Green Cross Russia has released an analytical brief “Estimated Greenhouse Gas Emissions from Farm Livestock Droppings and Farmyard Manure in Russia and Recovery Measures.” The analysis found that annual Greenhouse Gas (GHG) emissions from livestock farming in Russia amounts to approximately one third of Russian emissions. Furthermore, animals in large agricultural organisations emit more than half of this amount. Slightly less than half is emitted by the animals kept on private farms, which typically keep at most 2 or 3 cattle or pigs on average.
Agricultural waste, primarily farm animal waste, is both a direct and indirect source of greenhouse gases – carbon dioxide and methane. During the course of decomposition in manure yards, manure emits various gases, including methane. Manure yard waste entering water reservoirs causes the spreading of blue-green algae, which emit a lot carbon dioxide during their life and methane when they die off. According to the Food and Agriculture Organization of the United Nations (FAO), livestock farming contribute to as much as 18 per cent of global greenhouse gases. Technical and technological restructuring of the agricultural industry enables GHG emissions to be at least halved and grants a right to sell the related СО2 allowances in the international market.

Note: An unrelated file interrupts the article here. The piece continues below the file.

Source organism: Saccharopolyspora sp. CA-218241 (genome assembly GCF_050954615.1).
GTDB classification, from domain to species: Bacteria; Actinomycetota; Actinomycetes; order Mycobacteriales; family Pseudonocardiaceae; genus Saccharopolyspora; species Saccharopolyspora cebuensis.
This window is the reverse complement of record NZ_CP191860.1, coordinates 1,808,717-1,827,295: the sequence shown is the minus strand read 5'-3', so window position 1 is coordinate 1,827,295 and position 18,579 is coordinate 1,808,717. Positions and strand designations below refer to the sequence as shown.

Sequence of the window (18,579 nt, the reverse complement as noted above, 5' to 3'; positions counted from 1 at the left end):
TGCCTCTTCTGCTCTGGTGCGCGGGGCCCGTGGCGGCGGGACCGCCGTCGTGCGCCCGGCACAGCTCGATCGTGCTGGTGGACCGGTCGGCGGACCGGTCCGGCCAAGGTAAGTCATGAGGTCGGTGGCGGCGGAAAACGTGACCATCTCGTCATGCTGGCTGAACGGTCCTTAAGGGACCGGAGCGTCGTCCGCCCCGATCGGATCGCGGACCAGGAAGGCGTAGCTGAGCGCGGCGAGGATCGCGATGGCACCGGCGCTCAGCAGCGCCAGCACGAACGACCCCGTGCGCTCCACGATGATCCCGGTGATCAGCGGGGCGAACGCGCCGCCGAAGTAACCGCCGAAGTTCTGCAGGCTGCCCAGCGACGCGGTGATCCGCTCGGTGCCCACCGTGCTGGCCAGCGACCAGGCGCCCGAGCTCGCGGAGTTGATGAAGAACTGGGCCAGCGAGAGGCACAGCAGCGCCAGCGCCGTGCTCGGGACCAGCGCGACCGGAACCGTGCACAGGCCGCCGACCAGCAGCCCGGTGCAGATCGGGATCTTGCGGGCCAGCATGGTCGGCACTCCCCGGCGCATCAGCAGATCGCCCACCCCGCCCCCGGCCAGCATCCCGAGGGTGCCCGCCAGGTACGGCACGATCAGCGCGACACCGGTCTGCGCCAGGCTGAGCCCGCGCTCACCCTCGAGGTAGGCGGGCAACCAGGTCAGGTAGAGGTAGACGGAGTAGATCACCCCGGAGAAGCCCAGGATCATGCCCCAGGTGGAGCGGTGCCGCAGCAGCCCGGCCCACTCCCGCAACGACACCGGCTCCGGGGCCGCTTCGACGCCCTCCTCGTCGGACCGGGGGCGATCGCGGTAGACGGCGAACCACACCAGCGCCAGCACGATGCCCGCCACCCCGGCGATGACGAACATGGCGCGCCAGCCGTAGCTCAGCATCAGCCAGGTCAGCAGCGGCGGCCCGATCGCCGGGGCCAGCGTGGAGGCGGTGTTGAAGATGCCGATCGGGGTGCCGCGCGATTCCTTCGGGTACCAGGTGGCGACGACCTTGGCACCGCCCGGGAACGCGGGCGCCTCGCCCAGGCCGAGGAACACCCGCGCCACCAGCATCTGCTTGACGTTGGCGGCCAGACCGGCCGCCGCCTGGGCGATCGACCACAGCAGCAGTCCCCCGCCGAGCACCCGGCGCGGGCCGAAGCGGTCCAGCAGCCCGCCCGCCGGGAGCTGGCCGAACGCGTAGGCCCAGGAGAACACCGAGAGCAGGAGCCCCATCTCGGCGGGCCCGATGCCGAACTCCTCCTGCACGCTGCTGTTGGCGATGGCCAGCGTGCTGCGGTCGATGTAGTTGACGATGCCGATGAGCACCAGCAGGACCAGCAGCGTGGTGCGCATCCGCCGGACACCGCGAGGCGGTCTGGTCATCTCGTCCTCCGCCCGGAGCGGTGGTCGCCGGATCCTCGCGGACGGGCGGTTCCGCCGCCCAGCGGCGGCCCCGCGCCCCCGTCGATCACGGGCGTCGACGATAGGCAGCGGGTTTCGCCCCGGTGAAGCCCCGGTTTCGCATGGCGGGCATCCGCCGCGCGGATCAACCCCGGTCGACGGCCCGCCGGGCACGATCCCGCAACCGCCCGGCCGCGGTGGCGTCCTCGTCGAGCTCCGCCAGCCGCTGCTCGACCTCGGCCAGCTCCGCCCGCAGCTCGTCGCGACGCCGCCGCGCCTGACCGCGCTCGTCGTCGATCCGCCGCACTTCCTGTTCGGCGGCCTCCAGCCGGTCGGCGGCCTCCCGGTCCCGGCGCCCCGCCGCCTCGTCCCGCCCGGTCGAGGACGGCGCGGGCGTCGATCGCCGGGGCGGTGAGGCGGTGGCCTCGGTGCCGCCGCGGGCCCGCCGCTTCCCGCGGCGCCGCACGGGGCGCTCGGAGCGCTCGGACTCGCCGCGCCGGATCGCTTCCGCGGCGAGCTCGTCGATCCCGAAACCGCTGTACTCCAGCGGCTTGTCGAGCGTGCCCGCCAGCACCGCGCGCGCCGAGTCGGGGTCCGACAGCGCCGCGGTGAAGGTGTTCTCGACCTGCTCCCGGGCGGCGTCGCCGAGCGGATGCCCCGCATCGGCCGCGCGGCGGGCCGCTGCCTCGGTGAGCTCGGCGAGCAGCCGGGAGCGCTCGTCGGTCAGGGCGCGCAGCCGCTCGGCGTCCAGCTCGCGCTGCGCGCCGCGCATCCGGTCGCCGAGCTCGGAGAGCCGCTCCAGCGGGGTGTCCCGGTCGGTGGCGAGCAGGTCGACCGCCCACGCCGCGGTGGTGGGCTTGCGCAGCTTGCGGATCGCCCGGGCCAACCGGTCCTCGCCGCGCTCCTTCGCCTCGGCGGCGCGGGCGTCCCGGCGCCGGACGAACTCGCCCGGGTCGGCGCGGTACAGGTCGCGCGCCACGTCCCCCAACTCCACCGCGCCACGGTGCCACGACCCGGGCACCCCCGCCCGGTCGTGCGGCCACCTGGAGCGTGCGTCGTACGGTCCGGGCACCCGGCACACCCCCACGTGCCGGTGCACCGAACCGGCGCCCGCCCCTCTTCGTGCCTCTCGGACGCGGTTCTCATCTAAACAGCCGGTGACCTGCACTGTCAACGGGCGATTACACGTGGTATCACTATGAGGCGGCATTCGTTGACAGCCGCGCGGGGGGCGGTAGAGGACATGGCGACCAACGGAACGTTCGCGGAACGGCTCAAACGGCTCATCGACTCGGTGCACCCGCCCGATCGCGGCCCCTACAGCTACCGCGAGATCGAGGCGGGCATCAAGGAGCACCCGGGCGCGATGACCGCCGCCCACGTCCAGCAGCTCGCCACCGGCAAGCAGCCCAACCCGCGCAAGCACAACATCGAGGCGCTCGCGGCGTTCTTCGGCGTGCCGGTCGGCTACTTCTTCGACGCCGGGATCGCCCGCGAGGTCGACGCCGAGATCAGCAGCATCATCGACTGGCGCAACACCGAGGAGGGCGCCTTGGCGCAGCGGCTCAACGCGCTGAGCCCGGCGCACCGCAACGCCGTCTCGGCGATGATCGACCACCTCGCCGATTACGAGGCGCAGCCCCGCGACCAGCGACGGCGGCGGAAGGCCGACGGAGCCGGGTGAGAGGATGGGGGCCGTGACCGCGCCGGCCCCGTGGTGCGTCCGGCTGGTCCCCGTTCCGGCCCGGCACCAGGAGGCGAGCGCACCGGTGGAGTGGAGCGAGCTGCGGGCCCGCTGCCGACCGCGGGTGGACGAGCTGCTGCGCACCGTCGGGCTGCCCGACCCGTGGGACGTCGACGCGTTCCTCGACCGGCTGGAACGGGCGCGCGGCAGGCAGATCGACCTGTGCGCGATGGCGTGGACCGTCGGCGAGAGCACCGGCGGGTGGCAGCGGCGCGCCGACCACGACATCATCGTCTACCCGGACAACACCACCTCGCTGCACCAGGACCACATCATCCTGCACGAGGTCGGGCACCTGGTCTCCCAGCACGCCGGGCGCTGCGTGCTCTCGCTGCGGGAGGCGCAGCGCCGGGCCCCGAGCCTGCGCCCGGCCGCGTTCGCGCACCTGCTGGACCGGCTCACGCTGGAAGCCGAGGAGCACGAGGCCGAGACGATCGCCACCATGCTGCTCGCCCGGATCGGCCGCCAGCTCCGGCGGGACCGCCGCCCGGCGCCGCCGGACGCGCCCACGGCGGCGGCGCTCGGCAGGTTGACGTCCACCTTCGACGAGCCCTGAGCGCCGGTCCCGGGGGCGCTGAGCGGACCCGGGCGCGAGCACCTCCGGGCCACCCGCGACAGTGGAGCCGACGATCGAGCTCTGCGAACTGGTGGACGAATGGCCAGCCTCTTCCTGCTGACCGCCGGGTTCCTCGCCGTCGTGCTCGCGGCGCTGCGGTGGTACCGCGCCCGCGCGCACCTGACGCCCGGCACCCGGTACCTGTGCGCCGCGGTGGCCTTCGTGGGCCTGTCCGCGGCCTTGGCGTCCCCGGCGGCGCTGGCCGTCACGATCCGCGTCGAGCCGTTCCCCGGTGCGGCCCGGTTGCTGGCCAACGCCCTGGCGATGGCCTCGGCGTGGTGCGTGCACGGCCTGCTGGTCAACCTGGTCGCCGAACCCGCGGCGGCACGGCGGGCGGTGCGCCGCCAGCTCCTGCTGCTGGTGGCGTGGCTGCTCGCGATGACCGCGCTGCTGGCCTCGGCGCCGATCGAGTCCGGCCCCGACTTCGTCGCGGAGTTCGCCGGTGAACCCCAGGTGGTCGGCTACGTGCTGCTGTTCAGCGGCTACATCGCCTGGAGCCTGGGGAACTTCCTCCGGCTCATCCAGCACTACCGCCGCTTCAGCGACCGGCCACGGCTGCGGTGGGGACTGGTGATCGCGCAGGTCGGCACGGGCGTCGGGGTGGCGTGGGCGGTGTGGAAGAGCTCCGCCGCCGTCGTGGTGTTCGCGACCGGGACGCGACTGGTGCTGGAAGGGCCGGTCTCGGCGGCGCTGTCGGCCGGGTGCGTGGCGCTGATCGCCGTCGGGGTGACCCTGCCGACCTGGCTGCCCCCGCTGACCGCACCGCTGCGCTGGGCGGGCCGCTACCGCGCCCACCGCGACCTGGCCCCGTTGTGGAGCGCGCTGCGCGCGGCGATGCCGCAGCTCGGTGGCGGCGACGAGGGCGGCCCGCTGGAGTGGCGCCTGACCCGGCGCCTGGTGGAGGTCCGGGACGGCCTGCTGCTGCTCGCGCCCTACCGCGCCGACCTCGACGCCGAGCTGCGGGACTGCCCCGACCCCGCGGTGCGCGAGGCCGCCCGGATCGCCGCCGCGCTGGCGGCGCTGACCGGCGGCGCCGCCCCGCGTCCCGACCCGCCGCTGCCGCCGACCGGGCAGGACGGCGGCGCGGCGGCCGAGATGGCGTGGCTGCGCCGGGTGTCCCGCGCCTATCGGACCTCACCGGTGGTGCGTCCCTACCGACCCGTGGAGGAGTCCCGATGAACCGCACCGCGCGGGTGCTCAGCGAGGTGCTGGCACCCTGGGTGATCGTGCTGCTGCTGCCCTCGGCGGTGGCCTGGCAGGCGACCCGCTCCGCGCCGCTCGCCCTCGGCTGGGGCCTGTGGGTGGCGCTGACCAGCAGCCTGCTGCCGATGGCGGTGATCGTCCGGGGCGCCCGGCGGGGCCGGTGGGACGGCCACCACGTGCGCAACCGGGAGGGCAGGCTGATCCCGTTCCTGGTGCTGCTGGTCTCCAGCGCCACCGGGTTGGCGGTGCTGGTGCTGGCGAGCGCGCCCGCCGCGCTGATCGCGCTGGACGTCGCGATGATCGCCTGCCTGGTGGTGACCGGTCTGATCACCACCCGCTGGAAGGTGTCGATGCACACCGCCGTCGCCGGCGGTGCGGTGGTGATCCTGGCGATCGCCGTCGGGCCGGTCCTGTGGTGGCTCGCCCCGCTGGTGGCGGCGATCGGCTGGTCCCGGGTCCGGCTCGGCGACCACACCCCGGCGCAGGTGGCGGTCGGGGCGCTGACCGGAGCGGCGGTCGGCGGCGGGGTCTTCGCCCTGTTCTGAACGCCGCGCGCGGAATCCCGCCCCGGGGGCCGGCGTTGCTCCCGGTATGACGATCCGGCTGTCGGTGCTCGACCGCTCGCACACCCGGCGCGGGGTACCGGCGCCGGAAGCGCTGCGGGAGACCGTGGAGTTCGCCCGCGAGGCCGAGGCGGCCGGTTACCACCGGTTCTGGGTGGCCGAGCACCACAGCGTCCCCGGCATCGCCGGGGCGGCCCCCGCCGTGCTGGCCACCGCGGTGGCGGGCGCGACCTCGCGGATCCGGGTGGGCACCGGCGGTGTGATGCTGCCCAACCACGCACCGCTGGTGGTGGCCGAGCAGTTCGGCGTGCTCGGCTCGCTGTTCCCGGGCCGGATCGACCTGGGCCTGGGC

Therefore, the analysis recommends the modernization of large farms with cattle stock of about 1,000, pig stock of about 10,000 and poultry stock of about 30,000 in order to utilize the methane released for electricity and heat generation. Modernization includes installation of equipment for anaerobic fermentation of droppings and manure and further biogasification.
Green Cross Russia conducted the analysis on the basis of the 2008 Russian National Agricultural Census done by the Federal State Statistics Service of the Russian Federation (Rosstat). The analysis sought to assess the level of GHG emissions from livestock droppings and manure in the Russian Federation and to recommend steps aimed at reducing these emissions.